Don’t Work For Small People

Alex Kreilein
5 min readFeb 19, 2017


It is an utterly disheartening experience to work for small people. They think small, act small, but never fail to be outsized in one aspect: they have huge egos.

I’ve worked with and for small people — I’ll never do it again.

My career has been an odd and winding one. I’ve always been the youngest person in my shop and have usually managed people much older than myself. I’ve had the honor of working for some very thoughtful and very serious people — people who inspire me, encourage me, and champion me. But for every person like that, there is some small middle-manager that fucks it all up.

If you work in this kind of situation: quit.

Small people lack honor, fortitude, and courage. They are petty, self-loathing, and spiteful. That is why they often do not rise as high as their potential may allow. But because of their pathology, they’ll never allow you to succeed either.

My Tipping Point

I have worked for/with two “small people” who were great at messing with my life. One had a near alchemistic ability to screw with my head. The other was so intimidated of me and so weak in spirit that I found myself desperately seeking a way out.

That said, I have had the honor of knowing a great number of the finest people who have devoted their industry, honor, and lives to their country. Sadly, I have put some of them to rest in the ground. Thinking about this recently has reminded me that life is too short not to take control of it for yourself. I’ve tried to use these sad moments as opportunities for self-reevaluation. Here’s what I’ve learned.

Anger: No Good Options

I had a boss who straight hated me. He was mean and angry. I hung in there for years because I thought that I was making a difference for a cause that I strongly believed in. But at some point, I also recognized that I would have to move on — for my own sake.

I tried to stick it out for another year at that job because I thought that I would get a good recommendation. That was a pipe dream.

After I separated, he sniped at me for months, called my new employer to try and stop me from getting hired, and tried to ice me out with colleagues. He’s a real treat. It makes your wonder, why can’t bad things happen to just bad people?

Ego: It’s Not You — It’s Them

That same former boss of mine didn’t like me because he hated my ideas. For years, I thought that this was because my ideas were bad. Later in life, I found out that he had been stealing from me and passing my work off as his own. This guy — royal asshole.

I saw him one day while traveling back to the east coast. I approached him and asked him why he had done this. He rejected that he had ever stolen my work. But when I showed him what was basically DNA evidence, he became enraged and yelled at me saying something incredibly close to this:

You worked for me. Everything you did was for me. And it’s my job to take your sorry work and make it better — and when I do, then it isn’t your work anymore. And you’re nothing without me.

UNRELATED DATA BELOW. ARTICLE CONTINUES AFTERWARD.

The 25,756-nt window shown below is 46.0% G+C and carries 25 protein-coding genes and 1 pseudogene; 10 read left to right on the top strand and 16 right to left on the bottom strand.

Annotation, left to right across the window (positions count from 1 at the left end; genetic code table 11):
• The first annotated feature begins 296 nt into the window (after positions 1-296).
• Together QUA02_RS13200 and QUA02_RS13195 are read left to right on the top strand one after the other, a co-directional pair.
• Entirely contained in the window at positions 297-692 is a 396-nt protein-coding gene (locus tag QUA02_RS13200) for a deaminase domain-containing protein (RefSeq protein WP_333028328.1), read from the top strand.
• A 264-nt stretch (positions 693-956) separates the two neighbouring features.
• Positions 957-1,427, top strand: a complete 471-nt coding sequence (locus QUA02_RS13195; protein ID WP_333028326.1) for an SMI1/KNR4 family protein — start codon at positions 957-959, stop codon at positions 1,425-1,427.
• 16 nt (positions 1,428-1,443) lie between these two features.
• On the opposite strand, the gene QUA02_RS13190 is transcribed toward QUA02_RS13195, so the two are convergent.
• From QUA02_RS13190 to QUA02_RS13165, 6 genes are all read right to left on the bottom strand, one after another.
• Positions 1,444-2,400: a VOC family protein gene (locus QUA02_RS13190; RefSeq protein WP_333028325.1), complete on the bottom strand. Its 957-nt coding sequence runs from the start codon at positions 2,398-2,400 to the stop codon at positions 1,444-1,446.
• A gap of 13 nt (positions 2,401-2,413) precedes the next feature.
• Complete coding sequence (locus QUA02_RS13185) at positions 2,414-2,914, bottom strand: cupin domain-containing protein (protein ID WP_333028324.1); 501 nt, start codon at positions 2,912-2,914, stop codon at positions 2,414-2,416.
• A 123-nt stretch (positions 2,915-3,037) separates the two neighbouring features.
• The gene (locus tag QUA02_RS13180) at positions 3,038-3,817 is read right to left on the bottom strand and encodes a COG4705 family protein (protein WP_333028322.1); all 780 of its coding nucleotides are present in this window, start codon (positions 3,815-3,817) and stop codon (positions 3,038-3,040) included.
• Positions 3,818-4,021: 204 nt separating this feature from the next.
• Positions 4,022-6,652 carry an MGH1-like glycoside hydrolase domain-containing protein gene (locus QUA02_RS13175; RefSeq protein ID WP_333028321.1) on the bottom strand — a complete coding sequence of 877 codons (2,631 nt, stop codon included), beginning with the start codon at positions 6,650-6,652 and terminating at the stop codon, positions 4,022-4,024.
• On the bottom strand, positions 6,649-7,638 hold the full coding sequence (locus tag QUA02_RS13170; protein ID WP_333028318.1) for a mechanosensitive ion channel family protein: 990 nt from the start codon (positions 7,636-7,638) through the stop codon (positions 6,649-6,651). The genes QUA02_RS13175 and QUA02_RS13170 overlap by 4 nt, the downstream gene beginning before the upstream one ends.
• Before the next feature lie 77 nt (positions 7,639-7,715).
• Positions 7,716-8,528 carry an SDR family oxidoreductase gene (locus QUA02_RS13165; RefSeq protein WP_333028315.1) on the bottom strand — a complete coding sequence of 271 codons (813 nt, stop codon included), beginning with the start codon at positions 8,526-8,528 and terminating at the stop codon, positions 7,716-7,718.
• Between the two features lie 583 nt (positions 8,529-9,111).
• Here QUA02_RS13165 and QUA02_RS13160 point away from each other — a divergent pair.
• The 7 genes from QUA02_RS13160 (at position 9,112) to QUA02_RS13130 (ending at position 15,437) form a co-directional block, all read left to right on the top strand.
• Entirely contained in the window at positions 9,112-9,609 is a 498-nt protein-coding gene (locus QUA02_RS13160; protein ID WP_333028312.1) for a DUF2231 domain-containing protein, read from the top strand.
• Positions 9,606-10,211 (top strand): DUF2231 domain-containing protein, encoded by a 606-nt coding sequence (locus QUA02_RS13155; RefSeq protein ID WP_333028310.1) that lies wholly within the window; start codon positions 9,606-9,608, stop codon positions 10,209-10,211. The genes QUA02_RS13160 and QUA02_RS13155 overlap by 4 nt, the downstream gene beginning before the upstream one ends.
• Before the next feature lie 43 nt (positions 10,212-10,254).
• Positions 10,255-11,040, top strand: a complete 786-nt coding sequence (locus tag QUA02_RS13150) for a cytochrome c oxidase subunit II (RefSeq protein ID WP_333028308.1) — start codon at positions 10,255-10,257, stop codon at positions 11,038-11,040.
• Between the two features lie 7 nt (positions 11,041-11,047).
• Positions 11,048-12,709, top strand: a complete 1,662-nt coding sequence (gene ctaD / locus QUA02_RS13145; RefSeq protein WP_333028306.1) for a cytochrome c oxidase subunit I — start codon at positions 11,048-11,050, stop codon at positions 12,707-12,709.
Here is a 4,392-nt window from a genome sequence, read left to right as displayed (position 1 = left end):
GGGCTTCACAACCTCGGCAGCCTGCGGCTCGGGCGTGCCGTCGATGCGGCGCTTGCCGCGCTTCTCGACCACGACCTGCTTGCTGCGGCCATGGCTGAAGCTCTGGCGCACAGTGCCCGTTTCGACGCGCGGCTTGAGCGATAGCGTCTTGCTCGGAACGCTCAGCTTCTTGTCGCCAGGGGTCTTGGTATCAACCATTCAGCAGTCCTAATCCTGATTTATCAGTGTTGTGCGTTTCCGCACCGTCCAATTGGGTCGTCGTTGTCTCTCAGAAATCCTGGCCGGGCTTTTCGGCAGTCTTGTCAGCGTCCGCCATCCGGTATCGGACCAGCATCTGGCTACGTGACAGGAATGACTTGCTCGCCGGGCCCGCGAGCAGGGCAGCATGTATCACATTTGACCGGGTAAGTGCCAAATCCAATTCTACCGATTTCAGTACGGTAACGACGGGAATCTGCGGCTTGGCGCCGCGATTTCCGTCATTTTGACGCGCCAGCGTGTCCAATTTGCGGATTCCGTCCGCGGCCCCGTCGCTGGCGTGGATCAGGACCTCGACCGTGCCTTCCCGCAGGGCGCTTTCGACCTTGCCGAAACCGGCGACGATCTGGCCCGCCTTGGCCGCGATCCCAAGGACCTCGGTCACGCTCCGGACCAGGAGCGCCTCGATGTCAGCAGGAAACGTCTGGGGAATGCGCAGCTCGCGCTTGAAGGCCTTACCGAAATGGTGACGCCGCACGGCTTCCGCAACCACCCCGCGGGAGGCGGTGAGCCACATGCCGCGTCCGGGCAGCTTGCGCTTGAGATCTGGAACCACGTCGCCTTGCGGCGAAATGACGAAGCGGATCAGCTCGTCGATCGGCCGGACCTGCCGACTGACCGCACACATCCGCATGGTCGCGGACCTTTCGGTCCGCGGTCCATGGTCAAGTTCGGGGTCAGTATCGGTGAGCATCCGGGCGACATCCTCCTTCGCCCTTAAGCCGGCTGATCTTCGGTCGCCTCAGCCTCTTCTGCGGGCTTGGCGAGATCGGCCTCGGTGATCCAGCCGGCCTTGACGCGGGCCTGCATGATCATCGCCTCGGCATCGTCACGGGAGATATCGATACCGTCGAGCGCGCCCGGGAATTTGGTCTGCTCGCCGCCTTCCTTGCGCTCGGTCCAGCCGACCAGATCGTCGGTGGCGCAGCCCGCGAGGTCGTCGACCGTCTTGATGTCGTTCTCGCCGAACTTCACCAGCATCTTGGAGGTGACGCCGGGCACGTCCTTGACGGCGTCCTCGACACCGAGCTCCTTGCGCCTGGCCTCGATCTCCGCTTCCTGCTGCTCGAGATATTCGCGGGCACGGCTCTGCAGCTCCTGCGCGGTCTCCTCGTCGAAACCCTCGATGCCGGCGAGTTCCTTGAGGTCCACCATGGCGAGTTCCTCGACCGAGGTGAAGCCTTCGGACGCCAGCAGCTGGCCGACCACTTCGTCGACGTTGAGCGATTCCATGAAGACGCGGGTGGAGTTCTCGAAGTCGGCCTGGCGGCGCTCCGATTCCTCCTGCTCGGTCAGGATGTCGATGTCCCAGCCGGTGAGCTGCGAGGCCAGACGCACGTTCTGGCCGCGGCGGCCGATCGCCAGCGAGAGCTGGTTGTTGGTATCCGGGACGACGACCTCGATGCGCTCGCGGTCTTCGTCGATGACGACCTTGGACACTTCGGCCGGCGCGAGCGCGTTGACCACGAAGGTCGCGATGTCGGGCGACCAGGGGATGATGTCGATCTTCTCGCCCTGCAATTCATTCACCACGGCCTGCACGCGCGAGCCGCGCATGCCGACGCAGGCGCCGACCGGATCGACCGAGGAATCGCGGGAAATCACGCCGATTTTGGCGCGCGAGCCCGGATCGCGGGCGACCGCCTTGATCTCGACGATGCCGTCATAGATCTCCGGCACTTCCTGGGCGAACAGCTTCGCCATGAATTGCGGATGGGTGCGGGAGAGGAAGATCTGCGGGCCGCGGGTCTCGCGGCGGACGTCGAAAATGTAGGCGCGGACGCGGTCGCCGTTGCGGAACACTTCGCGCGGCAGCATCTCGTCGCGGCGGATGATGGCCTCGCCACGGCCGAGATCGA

Word got out about the ego on this f-ing guy. He decided to “retire” after having been blackballed for his deeds. #SmallVictory

Envy: It’s Because Of Their Weakness

Only the worst managers feel that they need to control you. There is an art to management. Even more, there is an art to hiring the best people. And when you do — if you are ever lucky enough to hire someone great like I have been — don’t manage them like they’re a child.

Bosses who have the deep need to oversee everything, to debate everything, and to challenge you on everything do it because they suck at their jobs. Instead of dropping to their knees to thank the gods who have clearly conspired to bring you to them, they try and keep you on yours. They’re afraid of what might happen if anyone found out that they themselves were not the origin of all things.

Great people have some common traits. They tend to be creative, thoughtful, self-motivated, confident, and capable. Small people rarely have any of those — instead, they envy those who do.

Make The Change

When do you know that you need to make the change? Here’s what did it for me.

  1. I started to get angry myself
  2. My friends started bringing it up
  3. I started talking about it in public
  4. I became an emotional wreck
  5. Every time I had to speak to that person, the odds were that one of us would begin yelling

If every time your boss talks to you, you think of this guy: quit.

Yeah…I’m a small person…

If every time you leave a meeting with your boss, you want to RAGE like this: quit.

PC load letter, huh…

Call a headhunter, apply for jobs, take a vacation, get your head straight. Make a move to a better place. You’re worth more than working for small people. And don’t even think about going in on Saturday. Not for that jackass.



Alex Kreilein

Cybersecurity executive, recovering startup founder, tech philosopher, hacker, traveler, early-stage investor. Independent. Faithful optimist.